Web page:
Up In Here 5 After Midnight
29 September 2011, 14:03
Workers from BAE Systems in East Yorkshire have spoken to Labour leader Ed Milliband in the hope of saving their jobs.
Labour's annual conference has ended with calls for the Government to protect jobs at BAE Systems in Brough, as some of the 3,000 workers being laid off by the defence giant visited the gathering in Liverpool.
Party leader Ed Miliband called on ministers to 'get stuck in' on the workers' behalf, while Unite union leader Len McCluskey said the Government could prevent job losses by investing in an upgrade to the Typhoon fighter jet.
Deputy leader Harriet Harman said the conference had been 'overshadowed' by bad economic news, including the job losses at the plant in East Yorkshire.
In her traditional end-of-conference address, she told delegates:
'People are worried - here and throughout the country. Worried about their job, the prospects for their kids, about what's going to happen in their local area. And there is only one party leader who understands that. It isn't Nick Clegg. And it certainly isn't David Cameron. It's our Labour leader - Ed Miliband.
'He spoke up for the squeezed middle and he's right. He's understood people's fears for their children - and their ambition for them too. He shares the anger that the bankers are getting off scot-free and he's said that as prime minister he would end reckless irresponsibility from the bottom right to the top.'
After a week punctuated by admissions of mistakes by the former Labour administration, Ms Harman indicated that the leadership believes it is now time to draw a line under the apologies.
'The two Eds both acknowledged what we all know, that not everything we did in government turned out right,' she said. 'And people need to know that over the past year we've taken a hard look at what we did and we've learnt lessons. But it's time now to move on. Because we've got important work to do.'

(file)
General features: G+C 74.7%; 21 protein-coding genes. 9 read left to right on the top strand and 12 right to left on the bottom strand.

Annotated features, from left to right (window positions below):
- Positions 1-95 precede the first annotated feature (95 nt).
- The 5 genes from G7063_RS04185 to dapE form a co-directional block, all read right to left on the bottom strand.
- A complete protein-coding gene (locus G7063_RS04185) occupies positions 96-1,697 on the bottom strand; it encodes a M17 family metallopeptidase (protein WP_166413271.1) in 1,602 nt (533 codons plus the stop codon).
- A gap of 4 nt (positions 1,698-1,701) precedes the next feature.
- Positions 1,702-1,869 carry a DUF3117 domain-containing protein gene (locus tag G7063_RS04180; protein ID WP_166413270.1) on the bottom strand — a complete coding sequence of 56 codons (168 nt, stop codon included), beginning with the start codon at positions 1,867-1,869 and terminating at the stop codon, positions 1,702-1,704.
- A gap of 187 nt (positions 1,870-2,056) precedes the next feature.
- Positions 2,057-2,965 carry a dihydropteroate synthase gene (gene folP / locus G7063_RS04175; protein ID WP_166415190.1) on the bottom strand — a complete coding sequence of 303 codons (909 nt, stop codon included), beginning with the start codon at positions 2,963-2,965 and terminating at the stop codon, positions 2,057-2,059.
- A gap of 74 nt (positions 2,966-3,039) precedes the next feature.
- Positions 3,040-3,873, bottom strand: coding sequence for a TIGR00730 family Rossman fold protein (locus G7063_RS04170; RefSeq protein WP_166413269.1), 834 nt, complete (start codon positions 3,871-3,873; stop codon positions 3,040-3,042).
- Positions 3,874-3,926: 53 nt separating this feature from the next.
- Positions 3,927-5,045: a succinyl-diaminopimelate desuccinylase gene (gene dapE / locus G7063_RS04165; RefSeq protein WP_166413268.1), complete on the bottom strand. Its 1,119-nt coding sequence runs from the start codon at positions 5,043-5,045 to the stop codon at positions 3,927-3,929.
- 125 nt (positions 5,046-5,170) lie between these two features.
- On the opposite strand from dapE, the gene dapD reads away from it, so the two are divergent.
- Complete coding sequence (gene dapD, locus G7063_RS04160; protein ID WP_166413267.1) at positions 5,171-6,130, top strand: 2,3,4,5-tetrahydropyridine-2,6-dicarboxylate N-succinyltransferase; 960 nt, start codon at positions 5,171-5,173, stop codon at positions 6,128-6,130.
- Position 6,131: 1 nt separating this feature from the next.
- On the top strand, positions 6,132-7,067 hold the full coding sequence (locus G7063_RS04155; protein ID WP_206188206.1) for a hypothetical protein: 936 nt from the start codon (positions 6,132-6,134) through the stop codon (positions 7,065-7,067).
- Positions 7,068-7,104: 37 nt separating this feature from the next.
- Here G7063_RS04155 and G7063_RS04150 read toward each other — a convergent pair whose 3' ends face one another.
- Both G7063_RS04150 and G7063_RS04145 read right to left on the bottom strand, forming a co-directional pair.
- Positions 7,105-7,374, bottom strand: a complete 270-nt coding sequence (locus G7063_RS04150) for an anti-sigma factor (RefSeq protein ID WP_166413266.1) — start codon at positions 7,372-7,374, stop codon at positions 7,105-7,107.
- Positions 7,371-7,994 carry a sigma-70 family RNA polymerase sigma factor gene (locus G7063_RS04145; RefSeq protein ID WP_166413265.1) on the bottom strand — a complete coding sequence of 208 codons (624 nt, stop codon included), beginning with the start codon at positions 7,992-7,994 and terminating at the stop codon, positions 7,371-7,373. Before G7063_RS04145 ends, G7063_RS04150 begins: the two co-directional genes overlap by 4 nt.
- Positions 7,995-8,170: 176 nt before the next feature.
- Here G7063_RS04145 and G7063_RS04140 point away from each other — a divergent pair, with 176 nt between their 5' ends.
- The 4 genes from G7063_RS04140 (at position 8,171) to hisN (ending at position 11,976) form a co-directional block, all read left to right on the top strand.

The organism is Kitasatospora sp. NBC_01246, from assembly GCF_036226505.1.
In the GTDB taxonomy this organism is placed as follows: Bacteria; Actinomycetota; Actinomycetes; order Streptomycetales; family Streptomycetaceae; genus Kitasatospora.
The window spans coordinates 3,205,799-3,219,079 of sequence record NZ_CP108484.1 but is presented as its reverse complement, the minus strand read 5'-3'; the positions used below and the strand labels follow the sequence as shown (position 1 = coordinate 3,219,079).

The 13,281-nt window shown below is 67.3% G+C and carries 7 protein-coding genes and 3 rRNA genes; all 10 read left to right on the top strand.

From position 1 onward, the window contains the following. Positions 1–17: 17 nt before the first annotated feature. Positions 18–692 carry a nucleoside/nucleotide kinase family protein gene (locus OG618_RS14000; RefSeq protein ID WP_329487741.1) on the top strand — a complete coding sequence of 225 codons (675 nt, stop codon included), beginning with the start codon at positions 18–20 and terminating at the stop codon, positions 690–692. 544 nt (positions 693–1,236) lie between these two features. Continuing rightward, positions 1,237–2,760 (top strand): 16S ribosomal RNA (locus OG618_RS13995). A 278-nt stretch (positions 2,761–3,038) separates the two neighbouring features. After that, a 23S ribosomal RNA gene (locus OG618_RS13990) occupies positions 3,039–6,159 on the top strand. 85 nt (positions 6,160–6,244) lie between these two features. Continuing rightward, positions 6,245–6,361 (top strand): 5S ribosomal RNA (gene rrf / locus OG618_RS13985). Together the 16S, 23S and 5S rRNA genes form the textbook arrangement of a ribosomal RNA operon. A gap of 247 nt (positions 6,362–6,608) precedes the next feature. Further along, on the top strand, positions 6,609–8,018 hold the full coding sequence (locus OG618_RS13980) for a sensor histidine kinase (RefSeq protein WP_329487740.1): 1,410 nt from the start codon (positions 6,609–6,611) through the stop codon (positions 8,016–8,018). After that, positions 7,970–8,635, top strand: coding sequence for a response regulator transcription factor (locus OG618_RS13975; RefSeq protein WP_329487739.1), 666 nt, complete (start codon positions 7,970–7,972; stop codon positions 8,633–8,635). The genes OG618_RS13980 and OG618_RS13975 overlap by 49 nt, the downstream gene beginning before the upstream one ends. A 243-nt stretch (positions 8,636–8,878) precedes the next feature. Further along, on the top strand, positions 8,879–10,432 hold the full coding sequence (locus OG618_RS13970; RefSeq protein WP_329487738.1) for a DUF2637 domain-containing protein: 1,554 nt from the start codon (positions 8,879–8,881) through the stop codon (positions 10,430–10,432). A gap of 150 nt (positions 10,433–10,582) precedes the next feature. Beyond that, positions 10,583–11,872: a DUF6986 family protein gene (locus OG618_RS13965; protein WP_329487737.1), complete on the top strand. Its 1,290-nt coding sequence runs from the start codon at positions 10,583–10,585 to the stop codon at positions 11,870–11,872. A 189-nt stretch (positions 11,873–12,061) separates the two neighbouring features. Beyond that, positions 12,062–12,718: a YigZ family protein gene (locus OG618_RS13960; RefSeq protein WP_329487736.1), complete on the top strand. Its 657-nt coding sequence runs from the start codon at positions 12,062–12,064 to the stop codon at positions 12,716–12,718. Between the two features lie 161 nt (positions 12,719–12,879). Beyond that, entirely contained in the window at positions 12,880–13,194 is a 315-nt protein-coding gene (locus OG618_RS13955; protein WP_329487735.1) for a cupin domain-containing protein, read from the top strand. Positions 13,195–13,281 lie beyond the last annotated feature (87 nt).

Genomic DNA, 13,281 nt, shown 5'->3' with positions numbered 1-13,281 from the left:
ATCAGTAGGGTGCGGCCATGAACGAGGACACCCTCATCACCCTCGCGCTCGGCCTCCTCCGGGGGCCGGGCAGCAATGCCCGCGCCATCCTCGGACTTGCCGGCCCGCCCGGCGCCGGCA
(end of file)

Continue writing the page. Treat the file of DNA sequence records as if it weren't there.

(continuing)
Ms Harman accused Conservatives and Liberal Democrats of a 'shameful assault on people's democratic rights' with changes to electoral registration which the Electoral Commission has warned could deprive up to 10 million people of their votes. And, as the conference closed to the strains of The Red Flag and Jerusalem, she told delegates that the gathering had been 'a turning point' for Labour with a 'bold and optimistic vision' from its leader.
Seven workers from BAE's Brough plant were given a standing ovation as they took seats in the front row to hear Mr McCluskey make an emergency statement on the job losses.
The Unite general secretary said the solution to BAE's problems was 'in ministers' hands'. 'The Government must abandon its blinkered procurement policy,' he said. 'If they don't, UK taxpayers' money will be spent on American equipment instead of supporting UK jobs. They need to press ahead with radar developments which would make the Typhoon more exportable.'